Buyers of units in the Sun and Sky towers on Abu Dhabi's Reem Island are starting to apply for interest payments on their deposits as the developer continues to delay handing over apartments.
Several owners have a clause in their contracts with the developer, Sorouh, calling for payments if the project missed its completion date or "extended the completion date", agents say. Sun and Sky was originally scheduled for completion in November 2009.
Philipp Haenle, who bought an apartment in the Sky Tower in 2008, has already applied for the interest payment on the Dh700,000 (US$190,580) he has paid towards buying his property. The "extended completion date" expired last May, he says.
Based on the language in the contract, Mr Haenle calculates he is owed about Dh7,000. A Sorouh sales representative encouraged him to apply for the interest payment, he said.
"It is to be seen whether they will honour it, but I believe they will," Mr Haenle said. Sorouh declined to comment on the payment.
It is unclear how many buyers in the Sun and Sky towers were offered the interest clause. Other owners contacted by The National said they did not have such a provision in their contracts.
The interest clause is "very, very unusual, especially in this market", said Billy Rautenbach, the managing director of The Property Store.
One local agent familiar with the sales agreements, who declined to be identified, said the interest clause varied in contracts and usually called for payments only 18 months after the scheduled completion date.
Sun and Sky marks the first large-scale freehold development open to non-UAE residents to own property on Reem Island. Sky is one of the tallest towers in Abu Dhabi at 74 storeys; Sun is 65 storeys. The two towers include a total of 1,150 apartments.
Primary construction on the two towers was completed in July and owners of more than 1,000 units have gone through their pre-handover inspection. But Sorouh still has not started turning over apartments.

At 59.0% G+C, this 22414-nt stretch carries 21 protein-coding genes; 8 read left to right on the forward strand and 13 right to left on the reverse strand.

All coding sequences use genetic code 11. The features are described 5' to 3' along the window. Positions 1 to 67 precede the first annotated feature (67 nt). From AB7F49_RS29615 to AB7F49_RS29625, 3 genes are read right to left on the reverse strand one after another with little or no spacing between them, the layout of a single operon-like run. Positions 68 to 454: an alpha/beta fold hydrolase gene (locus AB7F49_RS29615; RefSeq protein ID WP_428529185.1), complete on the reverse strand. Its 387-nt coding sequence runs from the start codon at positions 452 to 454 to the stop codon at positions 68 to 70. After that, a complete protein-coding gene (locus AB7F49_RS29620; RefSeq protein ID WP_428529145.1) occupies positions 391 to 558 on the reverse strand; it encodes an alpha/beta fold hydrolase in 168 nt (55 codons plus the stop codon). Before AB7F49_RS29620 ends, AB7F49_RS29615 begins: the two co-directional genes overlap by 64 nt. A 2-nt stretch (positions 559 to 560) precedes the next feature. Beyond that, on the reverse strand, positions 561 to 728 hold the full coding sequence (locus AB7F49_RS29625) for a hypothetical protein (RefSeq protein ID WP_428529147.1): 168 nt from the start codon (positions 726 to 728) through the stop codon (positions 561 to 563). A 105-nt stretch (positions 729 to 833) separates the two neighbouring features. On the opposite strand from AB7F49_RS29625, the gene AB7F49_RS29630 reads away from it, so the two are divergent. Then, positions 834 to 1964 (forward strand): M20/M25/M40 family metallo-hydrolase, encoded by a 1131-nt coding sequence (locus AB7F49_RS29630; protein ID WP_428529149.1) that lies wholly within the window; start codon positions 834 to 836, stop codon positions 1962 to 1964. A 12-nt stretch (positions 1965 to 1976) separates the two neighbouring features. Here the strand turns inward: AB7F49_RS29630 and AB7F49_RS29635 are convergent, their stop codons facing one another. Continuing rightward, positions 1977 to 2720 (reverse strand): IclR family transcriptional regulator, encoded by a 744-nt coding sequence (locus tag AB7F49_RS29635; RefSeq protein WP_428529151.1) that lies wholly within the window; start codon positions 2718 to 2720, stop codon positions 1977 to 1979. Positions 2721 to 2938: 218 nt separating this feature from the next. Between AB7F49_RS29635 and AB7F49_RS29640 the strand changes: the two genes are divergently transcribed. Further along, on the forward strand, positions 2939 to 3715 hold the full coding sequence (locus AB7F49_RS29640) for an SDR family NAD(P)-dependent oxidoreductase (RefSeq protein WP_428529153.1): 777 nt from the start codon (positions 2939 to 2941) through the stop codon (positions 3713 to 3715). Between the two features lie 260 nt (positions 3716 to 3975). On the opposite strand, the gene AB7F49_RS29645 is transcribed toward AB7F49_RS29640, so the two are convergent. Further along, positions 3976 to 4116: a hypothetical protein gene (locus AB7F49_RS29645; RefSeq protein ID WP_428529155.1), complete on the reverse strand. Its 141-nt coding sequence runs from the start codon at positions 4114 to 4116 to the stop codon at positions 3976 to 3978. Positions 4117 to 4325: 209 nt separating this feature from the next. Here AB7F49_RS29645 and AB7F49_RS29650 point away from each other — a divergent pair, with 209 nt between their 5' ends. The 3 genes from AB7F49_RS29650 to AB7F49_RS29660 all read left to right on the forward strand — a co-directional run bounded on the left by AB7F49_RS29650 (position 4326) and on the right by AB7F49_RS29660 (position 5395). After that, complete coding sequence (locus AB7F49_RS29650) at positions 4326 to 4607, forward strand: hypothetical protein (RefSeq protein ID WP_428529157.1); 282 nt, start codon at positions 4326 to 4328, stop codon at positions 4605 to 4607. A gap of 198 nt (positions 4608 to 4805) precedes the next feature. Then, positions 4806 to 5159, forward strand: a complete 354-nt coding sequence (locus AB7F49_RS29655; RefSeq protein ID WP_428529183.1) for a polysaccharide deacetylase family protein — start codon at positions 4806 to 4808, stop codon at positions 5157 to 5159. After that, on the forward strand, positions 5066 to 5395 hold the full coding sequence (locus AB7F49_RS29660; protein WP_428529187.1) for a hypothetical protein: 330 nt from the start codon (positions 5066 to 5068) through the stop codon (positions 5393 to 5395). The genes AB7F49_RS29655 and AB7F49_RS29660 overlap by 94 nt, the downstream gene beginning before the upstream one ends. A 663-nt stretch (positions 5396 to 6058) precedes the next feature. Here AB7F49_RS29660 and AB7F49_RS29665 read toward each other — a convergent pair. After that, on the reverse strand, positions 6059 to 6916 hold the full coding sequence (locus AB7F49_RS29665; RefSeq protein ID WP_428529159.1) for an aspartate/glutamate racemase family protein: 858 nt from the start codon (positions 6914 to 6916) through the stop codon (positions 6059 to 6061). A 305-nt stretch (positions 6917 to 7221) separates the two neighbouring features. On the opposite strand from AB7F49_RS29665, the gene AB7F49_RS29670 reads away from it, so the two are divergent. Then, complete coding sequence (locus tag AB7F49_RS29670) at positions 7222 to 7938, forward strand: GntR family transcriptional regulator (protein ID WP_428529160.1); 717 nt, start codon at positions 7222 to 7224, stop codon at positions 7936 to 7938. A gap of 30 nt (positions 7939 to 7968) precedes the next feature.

The developer has blamed the delays on licensing and off-site infrastructure issues. The company has not announced when the project will open.
The delays have frustrated owners. Many of them took out financing to buy apartments and are eager to generate revenue by renting them.
"You can't do anything about it," said Ahmed Nawab, the chief executive of Trust City Real Estate, who bought several apartments in the project. "It's a bit of a nightmare."
Sorouh said it expected to begin handovers in the first quarter of this year, but declined to offer any details. Owners say they have heard nothing official from the developer about the cause of the delays. One owner was told there was a problem with fire alarms and the civil defence wiring systems in the buildings, which could not be confirmed.
"I know nothing is done until the keys are in hand," said Kashif Mohammad Ali, who bought an apartment in the Sun tower.
To help woo and keep buyers in the downturn, the developer began offering a variety of deals last year, including mortgages with a 4.99 per cent interest rate for the first two years. "They were 100 per cent offering different terms" to buyers, Ms Rautenbach said. "They wanted to be flexible."
Last year, Sorouh management acknowledged it had launched an aggressive "default avoidance" programme to avoid the cancellation issues that have plagued many developments in the UAE. The developer expects about 5 to 8 per cent of buyers to cancel, its chief operating officer Gurjit Singh said last year. "There has been a minimal incidents of buyers trying to back out," Mr Singh said at the time.
Last week, Alembic HC Securities cut the target price for Sorouh's stock, citing the possibility of "higher impairments" because of the delays in handing over Sun and Sky units.
EDITOR'S PICK: Internet speeds to increase as du eyes 4G partner.